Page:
A Challenge to Soccer’s Version of Solitary Confinement

In Poland, training alone is so common it even has a nickname: the Coconut Club, named after Daniel Kokosinski, a player who endured the treatment in 2009. (Kokos means coconut in Polish.)

In Mr. Plaku’s case, he said he was forced to train three times a day (alone, and often without time to eat between sessions); required to do excessive running; fined thousands of euros if he was even 30 seconds late for a training session; and made to take part in demeaning activities like changing in the boys teams’ locker room or standing in the city center for hours to hand out newspapers.

Slask Wroclaw, which is based in southwest Poland, has defended its actions by saying that Mr. Plaku’s fitness was not sufficient for him to be a part of its top team any longer. (Mr. Plaku, 30, who is currently playing for a first-division club in Albania, dismissed that claim as “ridiculous.”)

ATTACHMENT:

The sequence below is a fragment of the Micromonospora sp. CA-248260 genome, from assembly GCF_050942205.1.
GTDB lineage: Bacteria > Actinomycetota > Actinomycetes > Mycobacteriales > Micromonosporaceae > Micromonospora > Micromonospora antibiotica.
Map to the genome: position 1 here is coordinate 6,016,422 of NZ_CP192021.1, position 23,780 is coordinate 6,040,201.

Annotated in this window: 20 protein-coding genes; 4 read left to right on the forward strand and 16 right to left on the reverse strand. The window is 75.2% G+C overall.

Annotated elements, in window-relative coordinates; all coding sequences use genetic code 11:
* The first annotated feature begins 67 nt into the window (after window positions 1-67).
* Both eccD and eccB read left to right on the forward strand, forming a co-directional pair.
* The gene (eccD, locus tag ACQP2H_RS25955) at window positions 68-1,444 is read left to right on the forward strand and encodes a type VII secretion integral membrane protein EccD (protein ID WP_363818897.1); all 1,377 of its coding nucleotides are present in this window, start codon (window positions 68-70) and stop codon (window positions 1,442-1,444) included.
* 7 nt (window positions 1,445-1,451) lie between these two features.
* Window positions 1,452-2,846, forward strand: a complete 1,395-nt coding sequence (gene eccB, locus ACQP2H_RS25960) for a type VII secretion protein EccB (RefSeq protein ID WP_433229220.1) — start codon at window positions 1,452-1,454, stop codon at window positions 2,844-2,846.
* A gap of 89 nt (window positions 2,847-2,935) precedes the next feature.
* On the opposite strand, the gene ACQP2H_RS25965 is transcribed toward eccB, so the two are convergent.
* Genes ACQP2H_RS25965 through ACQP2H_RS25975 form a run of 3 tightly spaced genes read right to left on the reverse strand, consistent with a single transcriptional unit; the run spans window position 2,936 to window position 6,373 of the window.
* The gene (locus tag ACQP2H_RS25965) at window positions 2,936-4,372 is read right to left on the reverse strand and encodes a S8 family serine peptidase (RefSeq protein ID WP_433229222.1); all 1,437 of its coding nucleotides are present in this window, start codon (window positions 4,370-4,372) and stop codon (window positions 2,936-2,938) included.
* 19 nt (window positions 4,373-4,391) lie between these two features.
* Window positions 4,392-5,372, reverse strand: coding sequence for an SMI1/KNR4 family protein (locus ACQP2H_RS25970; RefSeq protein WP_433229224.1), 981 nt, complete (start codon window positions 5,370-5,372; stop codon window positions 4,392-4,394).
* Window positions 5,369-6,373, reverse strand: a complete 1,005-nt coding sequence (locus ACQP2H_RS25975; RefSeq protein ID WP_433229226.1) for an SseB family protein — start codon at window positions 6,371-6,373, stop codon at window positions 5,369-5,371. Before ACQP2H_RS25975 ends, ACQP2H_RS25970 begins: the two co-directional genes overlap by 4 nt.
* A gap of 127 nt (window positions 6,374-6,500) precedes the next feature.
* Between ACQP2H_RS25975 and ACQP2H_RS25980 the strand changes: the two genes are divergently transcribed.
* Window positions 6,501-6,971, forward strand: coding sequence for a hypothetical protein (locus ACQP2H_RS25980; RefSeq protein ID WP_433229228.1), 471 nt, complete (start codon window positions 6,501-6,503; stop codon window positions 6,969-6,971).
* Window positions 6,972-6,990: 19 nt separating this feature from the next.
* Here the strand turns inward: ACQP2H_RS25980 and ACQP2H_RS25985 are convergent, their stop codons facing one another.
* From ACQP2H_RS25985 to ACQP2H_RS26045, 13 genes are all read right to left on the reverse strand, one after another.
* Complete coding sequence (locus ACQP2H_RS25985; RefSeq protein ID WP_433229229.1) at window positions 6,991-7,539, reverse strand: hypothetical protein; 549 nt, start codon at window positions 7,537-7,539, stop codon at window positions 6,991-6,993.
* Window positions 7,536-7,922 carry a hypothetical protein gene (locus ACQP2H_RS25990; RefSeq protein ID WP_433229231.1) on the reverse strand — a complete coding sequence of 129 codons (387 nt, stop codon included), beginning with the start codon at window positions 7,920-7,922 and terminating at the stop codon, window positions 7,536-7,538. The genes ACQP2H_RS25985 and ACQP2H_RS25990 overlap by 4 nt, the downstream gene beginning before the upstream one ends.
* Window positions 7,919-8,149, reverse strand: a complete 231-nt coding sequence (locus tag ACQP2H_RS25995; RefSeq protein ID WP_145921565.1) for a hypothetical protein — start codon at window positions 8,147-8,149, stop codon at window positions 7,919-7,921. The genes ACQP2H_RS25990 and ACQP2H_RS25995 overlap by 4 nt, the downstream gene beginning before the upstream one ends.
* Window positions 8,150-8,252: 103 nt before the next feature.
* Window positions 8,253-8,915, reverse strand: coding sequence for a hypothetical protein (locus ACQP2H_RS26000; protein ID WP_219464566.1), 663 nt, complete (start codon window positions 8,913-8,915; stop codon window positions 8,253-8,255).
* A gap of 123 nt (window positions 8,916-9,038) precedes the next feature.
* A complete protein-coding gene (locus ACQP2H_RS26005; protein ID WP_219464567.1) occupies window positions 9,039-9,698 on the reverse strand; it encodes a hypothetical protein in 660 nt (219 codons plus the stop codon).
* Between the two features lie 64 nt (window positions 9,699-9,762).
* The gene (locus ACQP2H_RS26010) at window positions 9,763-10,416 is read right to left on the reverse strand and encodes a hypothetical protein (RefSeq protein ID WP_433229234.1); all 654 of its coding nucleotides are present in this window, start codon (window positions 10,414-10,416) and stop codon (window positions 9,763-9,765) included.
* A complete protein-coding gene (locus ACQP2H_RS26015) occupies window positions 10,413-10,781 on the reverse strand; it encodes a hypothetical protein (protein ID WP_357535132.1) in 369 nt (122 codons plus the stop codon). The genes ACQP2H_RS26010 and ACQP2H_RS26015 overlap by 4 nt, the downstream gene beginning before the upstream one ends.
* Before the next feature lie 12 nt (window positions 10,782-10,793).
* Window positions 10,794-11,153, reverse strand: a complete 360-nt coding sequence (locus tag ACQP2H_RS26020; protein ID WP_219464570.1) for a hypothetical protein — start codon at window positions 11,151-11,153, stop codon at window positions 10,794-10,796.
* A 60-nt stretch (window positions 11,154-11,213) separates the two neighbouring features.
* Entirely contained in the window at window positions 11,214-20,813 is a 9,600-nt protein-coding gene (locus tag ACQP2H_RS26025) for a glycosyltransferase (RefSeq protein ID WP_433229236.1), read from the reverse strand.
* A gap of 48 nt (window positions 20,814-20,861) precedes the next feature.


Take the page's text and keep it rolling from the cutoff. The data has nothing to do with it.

Slask Wroclaw’s president, Pawel Zelem, did not respond to questions about his involvement in the case. Krzysztof Swiercz, a spokesman for Slask Wroclaw, agreed to a brief telephone interview in which he said that the club had “nothing to blame ourselves for.”

“There are many professional…

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